5 Questions You Need to Ask Before Investing

As an investment advisor, I hear how’s the market doing? all the time and I always try to answer politely. Believe it or not, I never watch CNBC and unless I’m trading that day, and I don’t monitor intraday volume and pricing. I’m too busy doing my job, which has nothing to do with the media machine that surrounds the stock market.

If you asked me how many of my clients are on track to achieve their financial goals, I could tell you an exact number at any moment. I could tell you, specifically, why some are having greater success than others, and what specific action steps are necessary for those who are not on track. None of those steps have anything to do with current market conditions. (For related reading, see: The Power of Momentum in the Face of Volatility.)

If you're an investor considering current market conditions, here are five questions you should ask an investment adviser before you make any decisions.

  1. How much is enough? Market return does not matter if you do not know where you are going. You should ask what lump sum amount of money is necessary to achieve your goals.
  2. What’s my required return? Once you know how much you need, you should ask what return on your money is necessary to hit your goal. If your required return is 3% and you are investing aggressively in stocks and real estate, then you are taking too much risk. Conversely, if your required return is 7% and you are conservatively invested in bonds, then you are unlikely to achieve your goal regardless of market conditions.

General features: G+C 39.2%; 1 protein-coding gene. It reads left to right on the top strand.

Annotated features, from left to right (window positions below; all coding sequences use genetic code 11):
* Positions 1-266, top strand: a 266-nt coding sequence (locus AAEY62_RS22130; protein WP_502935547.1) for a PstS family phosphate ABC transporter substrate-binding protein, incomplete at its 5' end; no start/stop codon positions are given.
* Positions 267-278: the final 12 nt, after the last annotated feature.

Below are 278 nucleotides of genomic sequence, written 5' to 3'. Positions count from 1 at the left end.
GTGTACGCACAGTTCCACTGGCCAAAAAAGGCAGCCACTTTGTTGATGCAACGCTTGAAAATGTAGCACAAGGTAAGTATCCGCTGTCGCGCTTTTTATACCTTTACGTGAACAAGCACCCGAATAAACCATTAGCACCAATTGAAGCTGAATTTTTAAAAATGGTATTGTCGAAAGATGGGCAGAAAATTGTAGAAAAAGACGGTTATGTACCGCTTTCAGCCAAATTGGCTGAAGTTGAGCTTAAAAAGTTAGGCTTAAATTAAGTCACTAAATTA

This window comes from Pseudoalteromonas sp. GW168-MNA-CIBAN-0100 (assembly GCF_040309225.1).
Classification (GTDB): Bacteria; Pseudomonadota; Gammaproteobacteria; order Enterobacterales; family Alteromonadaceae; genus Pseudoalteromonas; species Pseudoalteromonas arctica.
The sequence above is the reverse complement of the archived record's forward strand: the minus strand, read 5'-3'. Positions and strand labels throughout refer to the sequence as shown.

3. What is the expected return of my portfolio? Do not misunderstand; your expected return should not be a guess based upon somebody’s gut instincts that you read this morning or saw on Squawk Box. Professional investment advisors calculate expected return from detailed historical data and years of experience. We use your expected return in your Investment Policy Statement, and in your planning calculations. Expected return is a long-term educated guess and has little to do with current market conditions.
  4. What is my personal rate of return? Over time, you will accumulate a track record on your personal investment performance and you probably have no idea what it is. I consider this to be an epic fail for the financial services industry. I fervently believe in tracking a client’s past performance against expected return, but that puts me in the minority. There is a lot we can learn if we track actual personal performance, so you need to know this.
  5. Why is my personal rate of return different from my expected return? First of all, you should understand that your personal rate of return will ALWAYS differ from your expected return, and sometimes significantly. Expect a variance, but always ask why. The answer is never easy and not always clear, but helps us better understand how market forces affect your portfolio. Over time, we would expect your outcomes to closely resemble your expectations ... but it takes time.

You can watch the stock market all day, every day, along with all of the entertaining insight provided at all hours, but it will not help you achieve your financial goals. In order to succeed, you must implement a process that incorporates these five critical questions. (For related reading, see: 6 Tax Planning Steps to Take Before the Year Ends.)